The Use of Color in Literature and Film, Continued.

Note: this is a continuation of an earlier post about the use of color in literature (to read it first, click here).

Okay, so last time I was on about color in literature and film as a symbol, I wrote of the meaning behind green and red. Today I would like to explain a bit about yellow and purple–what they symbolize, and what importance they might denote to the story.

Yellow: When we think of yellow, the first thing to come to our minds is likely something happy or pleasurable: a spring day, the sun being out, a smiley face sticker and so on. Yellow though is another color that, like green, has a dual nature. While it might suggest something pleasant at first, it also suggests all manner of unpleasantness. For example, think of teeth. Most people spend a large amount of time, energy and cash keeping their teeth clean. Doesn’t this seem somewhat inordinate when you compare it to how little time people spend caring for their feet? The practical answer would be that we need our teeth for eating and so we must keep them clean. I would say this is in some way sa lie. In our subconscious minds, we are hardly practical. The reason we go to such extremes to keep our teeth white, is because the shading of our teeth sends a message when we open our mouths. Any yellowness suggests a vice. In television, when a vagabond or drunkard is shown on the screen, doesn’t the camera frequently zoom in on their yellow teeth? If a child has yellow teeth, it means they’ve been over-indulging in candy and soda. If an adult has yellow teeth, it means they’ve been drinking a lot of coffee or have been smoking cigarettes (similarly, if someone is described as having yellow fingertips or fingernails, it also means they smoke a lot). While it doesn’t happen so much anymore, having yellow complexion or yellow skin would suggest jaundice, brought on by drinking a lot. So yellow means vice–the pleasures and the punishment.

To give two examples of literature, think of The Sorrows of Young Werther by Johann Goethe and Daisy Miller by Henry James (spoilers). In The Sorrows of Young Werther, Werther is described as wearing a yellow vest, which would take on significance as Werther essentially becomes love-sick over Charlotte, leading to tragedy. In Daisy Miller, yellow is in her name, as daisy’s have yellow centers and sometimes yellow petals. Wouldn’t this then act as a prelude to the climax of the novel? If she had not sought the pleasure of the Italian gentleman, would she not have contracted her illness?

So yellow is an ominous color, and one to be wary of.

Purple: Purple is interesting because it’s not a color that appears a lot–in literature or, more importantly, in nature. That it doesn’t often naturally occur in nature is what gives it its significance–purple is the symbol for significance. At its worst, purple suggests showiness or self-absorption, and at its best it is there to emphasis on important event.

To better understand this, let me go back into history. For a large part of human history, in aristocratic or republic-based cultures, not only did the manner of clothing one wore suggest wealth, but the color of the clotes did as well. Dyes were very expensive, especially in England, where they often had to be imported, oftentimes from as far away as India. If someone wanted to be seen as powerful, they would show it by wearing bold colors. Red was one of the hardest colors to come by, so public officials were usually the only ones who wore it. Purple though was one step above red as it also required the purchase of blue dye, which is how purple came to be associated with royalty. If you think of many aristocracies in history, the cardinal was often second only to the royal family in terms of power, which is why the highest order of religious officials would wear red (i.e. the pope) while the royal family would often wear purple. For an example of how purple suggests the importance of a character, think of Cleopatra, who, according to Shakespeare, had her ships arrayed with “purple sails.”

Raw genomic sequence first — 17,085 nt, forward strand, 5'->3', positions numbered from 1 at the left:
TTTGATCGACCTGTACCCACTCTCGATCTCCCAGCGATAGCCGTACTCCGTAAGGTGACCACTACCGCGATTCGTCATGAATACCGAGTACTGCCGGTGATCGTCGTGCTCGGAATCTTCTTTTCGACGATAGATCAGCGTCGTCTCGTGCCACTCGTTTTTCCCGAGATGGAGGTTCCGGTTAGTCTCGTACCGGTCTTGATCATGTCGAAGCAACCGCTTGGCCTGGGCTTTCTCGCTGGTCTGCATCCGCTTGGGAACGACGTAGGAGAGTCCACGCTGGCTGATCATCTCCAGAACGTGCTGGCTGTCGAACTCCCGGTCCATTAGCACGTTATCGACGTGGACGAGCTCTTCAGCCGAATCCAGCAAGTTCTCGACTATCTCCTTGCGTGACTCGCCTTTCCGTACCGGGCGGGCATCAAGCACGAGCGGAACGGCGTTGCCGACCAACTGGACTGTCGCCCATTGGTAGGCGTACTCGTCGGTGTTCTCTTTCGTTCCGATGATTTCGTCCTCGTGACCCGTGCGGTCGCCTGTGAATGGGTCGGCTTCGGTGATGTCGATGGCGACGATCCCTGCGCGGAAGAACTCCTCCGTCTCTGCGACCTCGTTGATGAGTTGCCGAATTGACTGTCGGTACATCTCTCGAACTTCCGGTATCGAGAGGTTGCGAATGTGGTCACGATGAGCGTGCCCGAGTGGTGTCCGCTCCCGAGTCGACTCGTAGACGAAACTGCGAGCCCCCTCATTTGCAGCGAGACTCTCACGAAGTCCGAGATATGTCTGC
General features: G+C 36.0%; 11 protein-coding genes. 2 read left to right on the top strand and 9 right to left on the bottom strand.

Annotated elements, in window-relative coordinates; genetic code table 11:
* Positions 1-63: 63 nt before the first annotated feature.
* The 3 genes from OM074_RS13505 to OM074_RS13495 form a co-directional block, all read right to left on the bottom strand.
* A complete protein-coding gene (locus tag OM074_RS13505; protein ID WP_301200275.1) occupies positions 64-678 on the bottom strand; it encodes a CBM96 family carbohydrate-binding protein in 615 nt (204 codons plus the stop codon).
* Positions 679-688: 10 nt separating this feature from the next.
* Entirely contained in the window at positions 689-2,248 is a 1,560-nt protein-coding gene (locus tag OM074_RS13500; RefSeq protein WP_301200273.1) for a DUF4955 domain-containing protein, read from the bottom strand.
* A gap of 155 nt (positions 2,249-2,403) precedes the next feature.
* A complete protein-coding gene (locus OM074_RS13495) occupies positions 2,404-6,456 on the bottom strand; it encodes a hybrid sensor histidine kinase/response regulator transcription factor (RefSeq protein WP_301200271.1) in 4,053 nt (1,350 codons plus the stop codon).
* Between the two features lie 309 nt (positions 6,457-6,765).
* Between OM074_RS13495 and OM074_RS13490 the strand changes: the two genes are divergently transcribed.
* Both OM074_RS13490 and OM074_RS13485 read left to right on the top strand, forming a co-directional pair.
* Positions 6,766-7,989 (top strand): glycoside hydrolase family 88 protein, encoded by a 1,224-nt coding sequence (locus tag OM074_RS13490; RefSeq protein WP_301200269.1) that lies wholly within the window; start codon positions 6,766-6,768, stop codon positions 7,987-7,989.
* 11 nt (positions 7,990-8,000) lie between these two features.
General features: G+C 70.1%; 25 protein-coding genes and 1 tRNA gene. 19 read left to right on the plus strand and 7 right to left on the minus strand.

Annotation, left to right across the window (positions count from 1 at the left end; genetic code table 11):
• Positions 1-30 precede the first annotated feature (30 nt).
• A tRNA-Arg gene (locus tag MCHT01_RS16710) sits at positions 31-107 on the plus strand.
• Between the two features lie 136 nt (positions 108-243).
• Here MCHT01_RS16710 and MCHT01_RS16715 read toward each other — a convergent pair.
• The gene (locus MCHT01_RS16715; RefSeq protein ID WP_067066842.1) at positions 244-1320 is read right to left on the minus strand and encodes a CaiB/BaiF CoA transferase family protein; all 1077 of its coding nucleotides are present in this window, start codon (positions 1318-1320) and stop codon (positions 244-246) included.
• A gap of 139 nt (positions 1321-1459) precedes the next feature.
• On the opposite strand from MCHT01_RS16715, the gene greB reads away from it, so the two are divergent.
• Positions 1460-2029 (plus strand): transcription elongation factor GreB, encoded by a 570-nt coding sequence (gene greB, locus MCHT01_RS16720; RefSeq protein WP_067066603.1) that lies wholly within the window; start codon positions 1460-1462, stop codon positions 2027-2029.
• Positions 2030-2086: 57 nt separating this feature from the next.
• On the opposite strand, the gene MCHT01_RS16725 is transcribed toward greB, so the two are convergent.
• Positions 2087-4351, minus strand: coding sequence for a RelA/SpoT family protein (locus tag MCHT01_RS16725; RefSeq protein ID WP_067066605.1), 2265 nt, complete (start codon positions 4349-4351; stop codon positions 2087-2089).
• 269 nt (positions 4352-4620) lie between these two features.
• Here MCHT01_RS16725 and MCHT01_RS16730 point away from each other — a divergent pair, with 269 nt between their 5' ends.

Purple calls attention to itself: wouldn’t this explain the phrase “purplish prose?” If prose is full of lush sentiments or overly long words, it is purplish, in part because it is showy, and in part because it’s as if the writer is trying to convey their own social standing through the use of uncommon words and phrasings.

In the world of fantasy literature or cults, magic is often depicted as purple. There’s purple energy beams or purple mists or purple centers of crystal balls. For one, this suggests, again, showiness (for magic is always part performance–no one conjures up magic when alone). I think on another level, this goes back to the aristocratic tradition. We think of Merlin, for example, who was the right-hand man to King Arthur–isn’t it fitting that his powers often resemble the color of royalty? Alchemists too were frequently patronized by kings and queens.

In pop culture, think of Prince’s film “Purple Rain.” Is there anyone showier than Prince? Plus, doesn’t he dress like some updated version of a prince from the Baroque era? “Purple Haze” by Hendrix doesn’t use purple as a symbol for aristocracy, but instead uses purple because of its unnaturalness (hazes of every other color do occur naturally, which is why I believe when Hendrix proclaims the song to be about a dream instead of the popular belief that it’s based on a drug experience, he is telling the truth).

Anyways, that’s it for now. Hope you found this insightful. Sometime in the future I’ll finish going through the whole color wheel.

–I’ve written a book titled The Madness of Art: Short Stories available on Amazon and through Barnes and Noble. Please check it out by clicking on the image below.

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